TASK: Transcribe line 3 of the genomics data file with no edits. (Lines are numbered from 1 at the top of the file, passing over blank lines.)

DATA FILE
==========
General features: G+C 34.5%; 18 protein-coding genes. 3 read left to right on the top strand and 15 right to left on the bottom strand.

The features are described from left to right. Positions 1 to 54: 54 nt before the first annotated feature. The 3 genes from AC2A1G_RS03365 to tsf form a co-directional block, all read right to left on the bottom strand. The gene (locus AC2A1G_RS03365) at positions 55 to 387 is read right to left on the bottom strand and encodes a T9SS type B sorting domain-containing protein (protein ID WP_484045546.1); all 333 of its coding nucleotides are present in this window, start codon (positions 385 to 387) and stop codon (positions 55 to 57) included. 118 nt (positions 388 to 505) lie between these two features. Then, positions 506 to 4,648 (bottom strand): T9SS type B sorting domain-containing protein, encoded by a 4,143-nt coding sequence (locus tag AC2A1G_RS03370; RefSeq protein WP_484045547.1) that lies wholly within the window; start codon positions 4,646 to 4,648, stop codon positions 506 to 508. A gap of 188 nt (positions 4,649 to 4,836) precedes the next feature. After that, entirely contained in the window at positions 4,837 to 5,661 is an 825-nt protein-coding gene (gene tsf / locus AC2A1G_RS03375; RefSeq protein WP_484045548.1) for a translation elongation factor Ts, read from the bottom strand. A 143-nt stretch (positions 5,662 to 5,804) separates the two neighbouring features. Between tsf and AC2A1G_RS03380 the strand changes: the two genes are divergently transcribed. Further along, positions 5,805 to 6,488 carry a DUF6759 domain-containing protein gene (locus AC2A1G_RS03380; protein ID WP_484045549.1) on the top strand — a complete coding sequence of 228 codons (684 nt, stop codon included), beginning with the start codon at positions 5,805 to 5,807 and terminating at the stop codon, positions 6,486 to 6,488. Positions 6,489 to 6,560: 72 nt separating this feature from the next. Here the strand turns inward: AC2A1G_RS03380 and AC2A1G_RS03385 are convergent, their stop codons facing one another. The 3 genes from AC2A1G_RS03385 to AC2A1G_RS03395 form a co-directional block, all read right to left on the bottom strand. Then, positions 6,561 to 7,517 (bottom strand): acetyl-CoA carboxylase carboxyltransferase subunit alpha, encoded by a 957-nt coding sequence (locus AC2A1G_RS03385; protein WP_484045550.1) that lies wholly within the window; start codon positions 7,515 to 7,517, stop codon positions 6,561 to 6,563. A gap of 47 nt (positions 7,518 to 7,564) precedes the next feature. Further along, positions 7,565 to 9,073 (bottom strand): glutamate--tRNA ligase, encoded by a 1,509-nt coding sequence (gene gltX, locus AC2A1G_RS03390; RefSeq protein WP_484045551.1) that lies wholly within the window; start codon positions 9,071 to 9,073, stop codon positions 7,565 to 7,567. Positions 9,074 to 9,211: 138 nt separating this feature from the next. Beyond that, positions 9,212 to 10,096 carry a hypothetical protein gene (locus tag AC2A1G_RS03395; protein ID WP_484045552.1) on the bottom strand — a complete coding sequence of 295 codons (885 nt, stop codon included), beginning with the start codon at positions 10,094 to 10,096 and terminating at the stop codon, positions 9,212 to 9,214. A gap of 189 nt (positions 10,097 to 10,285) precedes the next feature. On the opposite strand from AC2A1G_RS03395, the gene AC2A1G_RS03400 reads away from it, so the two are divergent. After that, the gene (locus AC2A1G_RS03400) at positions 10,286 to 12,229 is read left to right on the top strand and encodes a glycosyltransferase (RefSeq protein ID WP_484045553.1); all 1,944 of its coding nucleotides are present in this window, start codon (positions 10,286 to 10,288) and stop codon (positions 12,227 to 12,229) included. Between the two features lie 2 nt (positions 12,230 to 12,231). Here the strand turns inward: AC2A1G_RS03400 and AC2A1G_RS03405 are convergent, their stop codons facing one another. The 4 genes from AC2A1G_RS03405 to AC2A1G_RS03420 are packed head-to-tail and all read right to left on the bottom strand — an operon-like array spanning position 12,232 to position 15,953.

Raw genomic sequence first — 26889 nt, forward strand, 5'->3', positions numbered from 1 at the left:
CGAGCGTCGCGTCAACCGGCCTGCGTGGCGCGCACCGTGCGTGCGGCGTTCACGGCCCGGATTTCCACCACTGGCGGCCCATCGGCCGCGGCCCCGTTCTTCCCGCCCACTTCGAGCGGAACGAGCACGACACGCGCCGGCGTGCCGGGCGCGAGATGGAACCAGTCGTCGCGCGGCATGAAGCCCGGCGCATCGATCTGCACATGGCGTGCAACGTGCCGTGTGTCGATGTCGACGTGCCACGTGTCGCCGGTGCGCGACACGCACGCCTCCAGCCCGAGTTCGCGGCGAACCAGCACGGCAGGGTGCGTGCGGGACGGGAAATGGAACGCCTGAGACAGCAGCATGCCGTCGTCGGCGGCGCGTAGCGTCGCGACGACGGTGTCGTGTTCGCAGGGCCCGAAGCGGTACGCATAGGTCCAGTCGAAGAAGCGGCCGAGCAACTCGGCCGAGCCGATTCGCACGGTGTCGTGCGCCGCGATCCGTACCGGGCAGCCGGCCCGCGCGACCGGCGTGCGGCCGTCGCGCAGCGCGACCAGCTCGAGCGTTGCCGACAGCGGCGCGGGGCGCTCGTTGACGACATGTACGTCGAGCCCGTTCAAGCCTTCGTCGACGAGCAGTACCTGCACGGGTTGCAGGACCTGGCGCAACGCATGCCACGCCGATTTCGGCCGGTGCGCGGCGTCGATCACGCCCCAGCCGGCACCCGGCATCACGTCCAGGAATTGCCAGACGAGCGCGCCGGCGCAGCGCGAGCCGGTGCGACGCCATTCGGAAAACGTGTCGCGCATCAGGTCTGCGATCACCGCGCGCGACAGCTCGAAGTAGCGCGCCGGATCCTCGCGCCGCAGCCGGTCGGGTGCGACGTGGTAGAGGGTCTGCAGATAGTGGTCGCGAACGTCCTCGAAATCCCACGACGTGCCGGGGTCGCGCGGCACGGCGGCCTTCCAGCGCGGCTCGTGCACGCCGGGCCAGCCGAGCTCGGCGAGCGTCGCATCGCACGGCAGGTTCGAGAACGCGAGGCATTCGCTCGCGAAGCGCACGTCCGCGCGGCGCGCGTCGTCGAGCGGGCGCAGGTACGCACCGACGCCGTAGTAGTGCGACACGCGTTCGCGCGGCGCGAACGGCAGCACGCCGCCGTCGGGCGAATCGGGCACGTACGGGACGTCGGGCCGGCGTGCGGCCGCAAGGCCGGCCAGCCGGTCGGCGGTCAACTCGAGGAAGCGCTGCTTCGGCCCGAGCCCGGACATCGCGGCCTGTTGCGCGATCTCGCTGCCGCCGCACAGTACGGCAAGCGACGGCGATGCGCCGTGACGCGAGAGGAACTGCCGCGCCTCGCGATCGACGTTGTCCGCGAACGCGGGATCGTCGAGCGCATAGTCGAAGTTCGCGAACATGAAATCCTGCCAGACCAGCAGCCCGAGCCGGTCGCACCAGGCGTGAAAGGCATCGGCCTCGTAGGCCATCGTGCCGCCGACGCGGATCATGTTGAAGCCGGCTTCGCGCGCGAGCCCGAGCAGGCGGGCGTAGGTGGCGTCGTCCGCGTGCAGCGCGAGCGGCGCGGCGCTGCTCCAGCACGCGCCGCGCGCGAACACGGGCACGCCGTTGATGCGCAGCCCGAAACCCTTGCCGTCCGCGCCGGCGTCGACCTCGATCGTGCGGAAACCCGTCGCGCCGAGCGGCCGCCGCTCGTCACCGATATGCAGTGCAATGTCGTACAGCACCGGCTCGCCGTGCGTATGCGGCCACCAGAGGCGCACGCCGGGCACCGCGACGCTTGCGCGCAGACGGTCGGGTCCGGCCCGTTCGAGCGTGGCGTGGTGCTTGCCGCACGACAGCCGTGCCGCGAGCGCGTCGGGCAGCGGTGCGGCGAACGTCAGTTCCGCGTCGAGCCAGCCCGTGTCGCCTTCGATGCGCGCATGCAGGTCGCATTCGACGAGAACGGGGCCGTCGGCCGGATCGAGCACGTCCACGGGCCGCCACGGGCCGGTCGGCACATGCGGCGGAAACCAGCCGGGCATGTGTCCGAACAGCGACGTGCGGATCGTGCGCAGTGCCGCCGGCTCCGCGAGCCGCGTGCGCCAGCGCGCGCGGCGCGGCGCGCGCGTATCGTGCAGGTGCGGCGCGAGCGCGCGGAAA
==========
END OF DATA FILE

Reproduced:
Raw genomic sequence first — 26889 nt, forward strand, 5'->3', positions numbered from 1 at the left: